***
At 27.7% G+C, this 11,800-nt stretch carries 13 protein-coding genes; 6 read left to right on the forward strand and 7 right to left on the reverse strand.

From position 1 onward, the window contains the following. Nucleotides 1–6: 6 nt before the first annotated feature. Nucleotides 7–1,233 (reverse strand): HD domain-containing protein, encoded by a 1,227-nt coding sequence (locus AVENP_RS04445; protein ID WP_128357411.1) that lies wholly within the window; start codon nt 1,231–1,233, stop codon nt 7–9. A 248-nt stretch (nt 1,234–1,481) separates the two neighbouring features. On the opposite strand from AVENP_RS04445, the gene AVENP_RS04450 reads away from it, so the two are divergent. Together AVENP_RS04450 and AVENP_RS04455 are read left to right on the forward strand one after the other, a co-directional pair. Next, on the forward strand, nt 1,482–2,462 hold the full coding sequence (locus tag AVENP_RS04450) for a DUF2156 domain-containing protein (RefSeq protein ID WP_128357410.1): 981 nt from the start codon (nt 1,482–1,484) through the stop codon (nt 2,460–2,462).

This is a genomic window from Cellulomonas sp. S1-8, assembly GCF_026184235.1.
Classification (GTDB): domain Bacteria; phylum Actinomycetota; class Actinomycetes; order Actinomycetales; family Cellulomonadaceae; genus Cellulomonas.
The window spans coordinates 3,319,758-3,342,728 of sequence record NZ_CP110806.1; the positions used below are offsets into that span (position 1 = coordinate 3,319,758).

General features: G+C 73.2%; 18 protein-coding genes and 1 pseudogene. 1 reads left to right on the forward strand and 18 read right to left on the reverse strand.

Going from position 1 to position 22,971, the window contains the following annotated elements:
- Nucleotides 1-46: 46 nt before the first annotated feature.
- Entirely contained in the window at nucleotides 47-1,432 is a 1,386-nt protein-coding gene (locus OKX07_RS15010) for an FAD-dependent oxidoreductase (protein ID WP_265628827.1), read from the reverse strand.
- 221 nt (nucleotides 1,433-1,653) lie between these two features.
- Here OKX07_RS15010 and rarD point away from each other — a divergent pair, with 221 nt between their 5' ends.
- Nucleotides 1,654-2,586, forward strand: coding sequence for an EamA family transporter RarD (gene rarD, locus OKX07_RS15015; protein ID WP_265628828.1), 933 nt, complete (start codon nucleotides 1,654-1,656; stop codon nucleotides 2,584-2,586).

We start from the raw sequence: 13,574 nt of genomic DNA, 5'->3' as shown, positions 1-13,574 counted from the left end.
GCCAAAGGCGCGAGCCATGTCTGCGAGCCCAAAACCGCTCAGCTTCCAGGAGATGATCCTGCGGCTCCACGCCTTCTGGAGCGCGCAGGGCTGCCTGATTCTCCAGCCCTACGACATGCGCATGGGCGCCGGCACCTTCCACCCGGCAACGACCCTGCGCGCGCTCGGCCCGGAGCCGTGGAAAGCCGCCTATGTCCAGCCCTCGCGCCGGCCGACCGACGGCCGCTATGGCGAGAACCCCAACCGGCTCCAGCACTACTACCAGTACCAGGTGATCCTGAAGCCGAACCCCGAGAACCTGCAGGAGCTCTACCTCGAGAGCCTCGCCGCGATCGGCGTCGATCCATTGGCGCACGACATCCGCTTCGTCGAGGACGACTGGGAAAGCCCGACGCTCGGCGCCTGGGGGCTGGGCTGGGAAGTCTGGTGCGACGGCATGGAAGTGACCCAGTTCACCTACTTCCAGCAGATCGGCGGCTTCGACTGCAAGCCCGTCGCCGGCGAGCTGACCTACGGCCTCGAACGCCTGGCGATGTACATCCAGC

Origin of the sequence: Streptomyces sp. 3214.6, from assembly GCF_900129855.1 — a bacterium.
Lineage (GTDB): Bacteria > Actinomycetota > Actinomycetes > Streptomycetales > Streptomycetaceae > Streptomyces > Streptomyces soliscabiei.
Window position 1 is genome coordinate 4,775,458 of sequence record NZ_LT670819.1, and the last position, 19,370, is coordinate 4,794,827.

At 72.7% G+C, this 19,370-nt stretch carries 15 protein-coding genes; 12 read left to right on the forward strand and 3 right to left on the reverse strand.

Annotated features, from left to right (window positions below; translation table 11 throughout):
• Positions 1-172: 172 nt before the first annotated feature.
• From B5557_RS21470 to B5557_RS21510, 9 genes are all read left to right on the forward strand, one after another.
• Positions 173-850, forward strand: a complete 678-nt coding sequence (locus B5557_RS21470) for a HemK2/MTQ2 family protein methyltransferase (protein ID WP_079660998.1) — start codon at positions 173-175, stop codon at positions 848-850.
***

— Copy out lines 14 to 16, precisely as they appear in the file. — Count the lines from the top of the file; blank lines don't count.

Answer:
GCCAAAGGCGCGAGCCATGTCTGCGAGCCCAAAACCGCTCAGCTTCCAGGAGATGATCCTGCGGCTCCACGCCTTCTGGAGCGCGCAGGGCTGCCTGATTCTCCAGCCCTACGACATGCGCATGGGCGCCGGCACCTTCCACCCGGCAACGACCCTGCGCGCGCTCGGCCCGGAGCCGTGGAAAGCCGCCTATGTCCAGCCCTCGCGCCGGCCGACCGACGGCCGCTATGGCGAGAACCCCAACCGGCTCCAGCACTACTACCAGTACCAGGTGATCCTGAAGCCGAACCCCGAGAACCTGCAGGAGCTCTACCTCGAGAGCCTCGCCGCGATCGGCGTCGATCCATTGGCGCACGACATCCGCTTCGTCGAGGACGACTGGGAAAGCCCGACGCTCGGCGCCTGGGGGCTGGGCTGGGAAGTCTGGTGCGACGGCATGGAAGTGACCCAGTTCACCTACTTCCAGCAGATCGGCGGCTTCGACTGCAAGCCCGTCGCCGGCGAGCTGACCTACGGCCTCGAACGCCTGGCGATGTACATCCAGC

Origin of the sequence: Streptomyces sp. 3214.6, from assembly GCF_900129855.1 — a bacterium.
Lineage (GTDB): Bacteria > Actinomycetota > Actinomycetes > Streptomycetales > Streptomycetaceae > Streptomyces > Streptomyces soliscabiei.